The inflation component that is driven by domestic wage and price increases is still high. Growth in Norwegian labour costs has been around 5-6 per cent in recent years. This is 1½ - 2 percentage points higher than among our trading partners. The higher interest rate level in Norway reflects this fact. At the moment, there is no clear indication of a marked slowdown in the Norwegian economy.
The price of oil remained high for a long time, despite the international downturn, but fell more than USD 3 yesterday, 24 September. The price of aluminium has fallen somewhat but is still high compared with the average price in recent years. The year-on-year increase in the export of metals, excluding iron and steel, was 0.7 per cent in the second quarter of 2001. The price of fresh salmon remains at the same level as in the last half of the 1990s. Exports of fish and fish products increased by 3.9 per cent from the second quarter of 2000 to the second quarter of 2001. Due to international developments, the uncertainties and the downside risks are now greater for many export industries.
The krone has appreciated recently measured against our trading partners (trade-weighted exchange rate index). This partly reflects more than 20 per cent appreciation against the Swedish krone since spring 2000. Measured by the trade-weighted exchange rate index, the krone is now about 2 per cent weaker than in 1990 and on a par with the level in 1994-95.
So far this year, the volume of traditional merchandise exports have increased more than in the same period last year, but growth is levelling off. The exposure of Norwegian exports in the ICT sector, where the international downturn has been most severe, is limited. Norway's manufacturing output has declined somewhat this year, but less than in other countries. On the other hand, Norwegian manufacturing industry did not experience the upswing in 1999 and 2000. The business sentiment indicator does not suggest a severe decline. The order situation is still satisfactory in many industries. This does not necessarily mean that the turnaround will not occur in Norway as well. A sharp fall in share prices, tighter borrowing terms and an imbalance in international credit markets may quickly affect investment, prices, profitability and expectations. So far, however, it is difficult to draw any conclusions except that uncertainty has increased.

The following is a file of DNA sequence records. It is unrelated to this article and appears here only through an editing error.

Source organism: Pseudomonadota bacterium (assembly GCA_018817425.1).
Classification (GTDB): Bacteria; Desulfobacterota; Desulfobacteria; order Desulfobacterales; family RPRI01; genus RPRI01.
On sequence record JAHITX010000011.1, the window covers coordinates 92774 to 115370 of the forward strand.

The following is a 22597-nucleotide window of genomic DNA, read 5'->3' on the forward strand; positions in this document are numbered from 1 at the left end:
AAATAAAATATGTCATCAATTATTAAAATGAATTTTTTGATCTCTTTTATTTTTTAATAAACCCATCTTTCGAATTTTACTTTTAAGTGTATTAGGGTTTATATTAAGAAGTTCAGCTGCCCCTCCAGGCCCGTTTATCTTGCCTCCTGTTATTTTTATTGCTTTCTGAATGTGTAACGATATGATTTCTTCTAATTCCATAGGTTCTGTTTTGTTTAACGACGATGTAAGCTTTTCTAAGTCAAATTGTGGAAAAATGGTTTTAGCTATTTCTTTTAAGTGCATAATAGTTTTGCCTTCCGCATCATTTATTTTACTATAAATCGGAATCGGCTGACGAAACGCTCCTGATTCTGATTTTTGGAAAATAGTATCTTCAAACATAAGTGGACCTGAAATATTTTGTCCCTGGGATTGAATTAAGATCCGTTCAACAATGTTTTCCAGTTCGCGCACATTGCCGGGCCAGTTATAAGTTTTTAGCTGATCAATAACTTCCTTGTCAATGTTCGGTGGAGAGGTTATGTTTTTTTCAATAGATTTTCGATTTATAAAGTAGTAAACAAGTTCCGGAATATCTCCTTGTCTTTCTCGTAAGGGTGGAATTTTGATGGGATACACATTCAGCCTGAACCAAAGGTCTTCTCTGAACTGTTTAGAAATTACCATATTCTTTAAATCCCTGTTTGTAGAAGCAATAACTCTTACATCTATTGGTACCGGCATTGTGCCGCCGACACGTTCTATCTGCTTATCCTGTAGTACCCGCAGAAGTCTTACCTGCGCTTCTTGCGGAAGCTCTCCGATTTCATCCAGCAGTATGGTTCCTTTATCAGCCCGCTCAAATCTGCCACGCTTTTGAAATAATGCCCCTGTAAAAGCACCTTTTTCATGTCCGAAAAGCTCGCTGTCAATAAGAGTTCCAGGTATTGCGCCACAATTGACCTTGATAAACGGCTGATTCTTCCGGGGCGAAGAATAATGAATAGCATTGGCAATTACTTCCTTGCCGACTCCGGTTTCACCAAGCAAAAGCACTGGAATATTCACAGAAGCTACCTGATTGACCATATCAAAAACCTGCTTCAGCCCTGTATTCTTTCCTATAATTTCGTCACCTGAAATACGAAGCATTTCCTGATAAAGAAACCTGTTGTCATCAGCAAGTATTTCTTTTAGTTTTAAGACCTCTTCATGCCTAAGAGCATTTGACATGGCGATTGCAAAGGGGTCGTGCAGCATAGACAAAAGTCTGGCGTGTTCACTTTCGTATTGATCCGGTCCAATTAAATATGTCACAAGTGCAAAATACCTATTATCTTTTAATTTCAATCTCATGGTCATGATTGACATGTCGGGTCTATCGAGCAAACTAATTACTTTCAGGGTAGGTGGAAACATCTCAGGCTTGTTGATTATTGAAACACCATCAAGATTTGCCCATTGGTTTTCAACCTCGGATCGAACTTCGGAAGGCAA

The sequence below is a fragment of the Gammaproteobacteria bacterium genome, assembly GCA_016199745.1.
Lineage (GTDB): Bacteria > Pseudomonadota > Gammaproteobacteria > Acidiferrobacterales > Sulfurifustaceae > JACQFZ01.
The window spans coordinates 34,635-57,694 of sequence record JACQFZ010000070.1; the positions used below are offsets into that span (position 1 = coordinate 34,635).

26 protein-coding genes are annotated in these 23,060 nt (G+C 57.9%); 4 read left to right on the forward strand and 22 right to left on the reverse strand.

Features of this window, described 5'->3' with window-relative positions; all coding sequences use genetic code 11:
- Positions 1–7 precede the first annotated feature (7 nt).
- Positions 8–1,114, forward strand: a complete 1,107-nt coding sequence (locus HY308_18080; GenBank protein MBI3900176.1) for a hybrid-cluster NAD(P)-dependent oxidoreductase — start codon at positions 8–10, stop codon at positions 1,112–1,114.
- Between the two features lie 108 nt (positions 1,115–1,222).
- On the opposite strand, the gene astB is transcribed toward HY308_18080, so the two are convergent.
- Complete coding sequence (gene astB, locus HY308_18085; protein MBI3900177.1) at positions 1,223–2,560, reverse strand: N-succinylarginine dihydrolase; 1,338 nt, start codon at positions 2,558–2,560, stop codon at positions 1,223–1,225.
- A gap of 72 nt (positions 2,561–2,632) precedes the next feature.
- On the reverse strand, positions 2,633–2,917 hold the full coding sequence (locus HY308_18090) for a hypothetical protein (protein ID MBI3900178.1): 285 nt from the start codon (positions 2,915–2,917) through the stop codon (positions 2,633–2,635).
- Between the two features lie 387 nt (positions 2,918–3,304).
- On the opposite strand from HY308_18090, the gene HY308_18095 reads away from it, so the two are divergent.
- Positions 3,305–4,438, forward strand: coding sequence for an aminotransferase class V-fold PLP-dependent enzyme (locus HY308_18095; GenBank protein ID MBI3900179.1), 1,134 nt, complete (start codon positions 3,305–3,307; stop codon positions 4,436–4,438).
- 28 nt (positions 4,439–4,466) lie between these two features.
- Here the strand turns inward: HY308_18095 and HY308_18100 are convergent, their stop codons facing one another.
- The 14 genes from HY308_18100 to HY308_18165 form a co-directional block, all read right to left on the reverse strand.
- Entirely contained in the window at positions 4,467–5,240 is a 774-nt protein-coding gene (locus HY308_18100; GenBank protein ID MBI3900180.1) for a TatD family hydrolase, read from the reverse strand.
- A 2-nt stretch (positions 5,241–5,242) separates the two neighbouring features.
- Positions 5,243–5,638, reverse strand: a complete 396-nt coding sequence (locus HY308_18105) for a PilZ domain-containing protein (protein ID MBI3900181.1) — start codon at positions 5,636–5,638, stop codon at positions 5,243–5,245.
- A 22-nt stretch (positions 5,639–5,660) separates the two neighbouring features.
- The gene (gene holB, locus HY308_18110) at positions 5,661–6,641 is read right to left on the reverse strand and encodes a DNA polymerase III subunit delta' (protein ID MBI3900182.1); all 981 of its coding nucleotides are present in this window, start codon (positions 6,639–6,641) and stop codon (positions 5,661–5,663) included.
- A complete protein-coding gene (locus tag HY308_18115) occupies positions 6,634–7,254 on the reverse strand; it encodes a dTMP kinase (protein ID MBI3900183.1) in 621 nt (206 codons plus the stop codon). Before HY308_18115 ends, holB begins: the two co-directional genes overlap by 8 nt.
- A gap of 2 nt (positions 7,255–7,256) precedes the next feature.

The Norwegian economy is operating at capacity limits and there are few if any available resources in the labour market. Unemployment has declined throughout the country. Unemployment in Western Norway, which increased marginally last year, has returned to its previous level. Unemployment has risen slightly again in Eastern Norway. This reflects lower employment in private services that may be a result of a slight downturn in the ICT industries and retail trade.
The Government's Long-Term programme for 2002-2005, which was approved by the Storting in June 2001, states: "Considerable emphasis must be placed on stabilising fluctuations in the economy in order to ensure appropriate capacity utilisation and low unemployment. Petroleum revenues will gradually be phased into the economy, approximately in step with the expected real return of the Petroleum Fund."
Fiscal policy will contribute to stimulating activity in the economy because of the increase in spending of oil revenues. The new guidelines imply that the non-oil deficit will increase in the years ahead. This will provide a substantial fiscal stimulus every year.
The tragic events in the US on 11 September will contribute to a further dampening of activity in the American, Asian and European economies. It is too early to predict the long-term effects. Reactions in financial markets have been pronounced. Share prices have fallen sharply. The U.S. dollar has depreciated. Currencies of other economies such as Sweden have depreciated.
Central banks have ensured the smooth functioning of markets by supplying liquidity to the banking system. Interest rates have been cut in the US, Canada, the euro area, Switzerland, Sweden, Hong Kong, Taiwan, Denmark, Japan, the UK, New Zealand, Korea and Malaysia. These cuts will contribute to mitigating the negative effects on demand, output and employment.
The Norwegian economy is characterised by high capacity utilisation and strong cost inflation. The mainland economy appears to be expanding approximately in line with growth in output potential. At present, we do not have sufficient evidence to assert that international developments will change this situation. The announced increase in spending of petroleum revenues may lead to a more expansionary fiscal stance than in recent years. According to Norges Bank's assessment, with an unchanged interest rate ahead, the probability that inflation two years ahead will be higher than 2½ per cent is the same as the probability that it will be lower.